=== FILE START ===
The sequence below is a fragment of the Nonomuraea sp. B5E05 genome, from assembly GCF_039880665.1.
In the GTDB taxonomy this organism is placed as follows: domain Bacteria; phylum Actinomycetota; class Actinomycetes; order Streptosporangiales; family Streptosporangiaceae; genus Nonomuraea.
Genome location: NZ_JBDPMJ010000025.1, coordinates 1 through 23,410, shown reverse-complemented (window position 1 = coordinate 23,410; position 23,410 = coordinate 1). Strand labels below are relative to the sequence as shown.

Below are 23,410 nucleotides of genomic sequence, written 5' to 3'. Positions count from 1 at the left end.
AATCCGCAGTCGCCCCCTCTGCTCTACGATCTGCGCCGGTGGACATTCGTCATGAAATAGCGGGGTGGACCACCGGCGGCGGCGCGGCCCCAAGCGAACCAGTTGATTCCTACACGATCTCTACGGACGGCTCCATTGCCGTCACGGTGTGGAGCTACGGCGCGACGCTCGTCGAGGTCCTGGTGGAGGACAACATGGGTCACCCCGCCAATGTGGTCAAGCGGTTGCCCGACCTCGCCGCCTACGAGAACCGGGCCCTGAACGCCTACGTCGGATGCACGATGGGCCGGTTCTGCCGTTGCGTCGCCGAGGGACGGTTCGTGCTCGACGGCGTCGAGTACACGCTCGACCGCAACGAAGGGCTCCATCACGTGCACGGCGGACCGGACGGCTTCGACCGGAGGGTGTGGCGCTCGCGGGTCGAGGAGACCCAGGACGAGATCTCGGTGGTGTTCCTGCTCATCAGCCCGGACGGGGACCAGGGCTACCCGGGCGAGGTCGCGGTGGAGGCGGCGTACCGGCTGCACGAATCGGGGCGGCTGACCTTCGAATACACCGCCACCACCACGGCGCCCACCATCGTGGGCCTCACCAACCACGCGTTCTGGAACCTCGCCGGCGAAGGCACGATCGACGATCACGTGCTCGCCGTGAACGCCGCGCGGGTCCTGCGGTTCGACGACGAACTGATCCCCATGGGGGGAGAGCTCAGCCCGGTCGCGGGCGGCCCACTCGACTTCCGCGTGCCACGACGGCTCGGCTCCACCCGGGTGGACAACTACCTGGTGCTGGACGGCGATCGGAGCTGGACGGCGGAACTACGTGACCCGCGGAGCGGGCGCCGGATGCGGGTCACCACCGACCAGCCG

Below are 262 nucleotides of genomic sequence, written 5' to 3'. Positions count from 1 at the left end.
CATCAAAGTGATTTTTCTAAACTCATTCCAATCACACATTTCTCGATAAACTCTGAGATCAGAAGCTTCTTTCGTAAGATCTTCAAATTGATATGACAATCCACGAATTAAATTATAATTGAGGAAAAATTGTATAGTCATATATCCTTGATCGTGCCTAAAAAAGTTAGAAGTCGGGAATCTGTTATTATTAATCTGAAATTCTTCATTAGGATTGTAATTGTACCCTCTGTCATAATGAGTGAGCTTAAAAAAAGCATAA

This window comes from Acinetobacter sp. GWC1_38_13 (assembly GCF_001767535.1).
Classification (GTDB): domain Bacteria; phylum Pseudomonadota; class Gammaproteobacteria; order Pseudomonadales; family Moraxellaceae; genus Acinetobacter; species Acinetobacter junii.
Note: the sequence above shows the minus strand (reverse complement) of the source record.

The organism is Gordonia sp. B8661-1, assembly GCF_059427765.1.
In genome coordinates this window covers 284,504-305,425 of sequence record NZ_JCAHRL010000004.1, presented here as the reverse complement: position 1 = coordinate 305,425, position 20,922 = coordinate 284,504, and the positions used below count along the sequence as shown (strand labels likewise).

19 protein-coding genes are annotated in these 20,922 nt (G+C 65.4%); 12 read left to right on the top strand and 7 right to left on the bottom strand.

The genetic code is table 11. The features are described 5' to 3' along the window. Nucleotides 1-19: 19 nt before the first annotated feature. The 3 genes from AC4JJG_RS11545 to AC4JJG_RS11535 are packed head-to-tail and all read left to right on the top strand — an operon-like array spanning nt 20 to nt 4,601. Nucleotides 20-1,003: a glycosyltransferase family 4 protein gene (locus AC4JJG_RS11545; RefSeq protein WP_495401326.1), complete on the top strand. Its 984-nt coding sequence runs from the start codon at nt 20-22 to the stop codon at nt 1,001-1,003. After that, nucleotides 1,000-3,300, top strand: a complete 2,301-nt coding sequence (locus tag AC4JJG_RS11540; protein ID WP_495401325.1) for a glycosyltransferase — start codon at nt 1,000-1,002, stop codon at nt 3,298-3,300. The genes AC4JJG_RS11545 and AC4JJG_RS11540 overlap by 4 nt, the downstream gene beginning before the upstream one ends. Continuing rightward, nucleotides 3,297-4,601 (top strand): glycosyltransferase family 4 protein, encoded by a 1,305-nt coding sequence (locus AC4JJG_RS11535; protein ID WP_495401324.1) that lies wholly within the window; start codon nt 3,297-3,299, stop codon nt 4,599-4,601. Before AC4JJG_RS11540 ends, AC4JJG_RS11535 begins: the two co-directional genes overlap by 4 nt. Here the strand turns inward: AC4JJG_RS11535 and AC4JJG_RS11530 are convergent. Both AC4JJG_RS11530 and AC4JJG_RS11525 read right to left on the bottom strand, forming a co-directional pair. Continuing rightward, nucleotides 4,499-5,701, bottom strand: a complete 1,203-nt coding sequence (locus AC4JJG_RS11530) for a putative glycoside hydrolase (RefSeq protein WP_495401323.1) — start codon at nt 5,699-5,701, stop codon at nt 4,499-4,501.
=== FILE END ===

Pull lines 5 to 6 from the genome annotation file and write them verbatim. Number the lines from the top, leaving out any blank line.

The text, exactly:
AATCCGCAGTCGCCCCCTCTGCTCTACGATCTGCGCCGGTGGACATTCGTCATGAAATAGCGGGGTGGACCACCGGCGGCGGCGCGGCCCCAAGCGAACCAGTTGATTCCTACACGATCTCTACGGACGGCTCCATTGCCGTCACGGTGTGGAGCTACGGCGCGACGCTCGTCGAGGTCCTGGTGGAGGACAACATGGGTCACCCCGCCAATGTGGTCAAGCGGTTGCCCGACCTCGCCGCCTACGAGAACCGGGCCCTGAACGCCTACGTCGGATGCACGATGGGCCGGTTCTGCCGTTGCGTCGCCGAGGGACGGTTCGTGCTCGACGGCGTCGAGTACACGCTCGACCGCAACGAAGGGCTCCATCACGTGCACGGCGGACCGGACGGCTTCGACCGGAGGGTGTGGCGCTCGCGGGTCGAGGAGACCCAGGACGAGATCTCGGTGGTGTTCCTGCTCATCAGCCCGGACGGGGACCAGGGCTACCCGGGCGAGGTCGCGGTGGAGGCGGCGTACCGGCTGCACGAATCGGGGCGGCTGACCTTCGAATACACCGCCACCACCACGGCGCCCACCATCGTGGGCCTCACCAACCACGCGTTCTGGAACCTCGCCGGCGAAGGCACGATCGACGATCACGTGCTCGCCGTGAACGCCGCGCGGGTCCTGCGGTTCGACGACGAACTGATCCCCATGGGGGGAGAGCTCAGCCCGGTCGCGGGCGGCCCACTCGACTTCCGCGTGCCACGACGGCTCGGCTCCACCCGGGTGGACAACTACCTGGTGCTGGACGGCGATCGGAGCTGGACGGCGGAACTACGTGACCCGCGGAGCGGGCGCCGGATGCGGGTCACCACCGACCAGCCG

Below are 262 nucleotides of genomic sequence, written 5' to 3'. Positions count from 1 at the left end.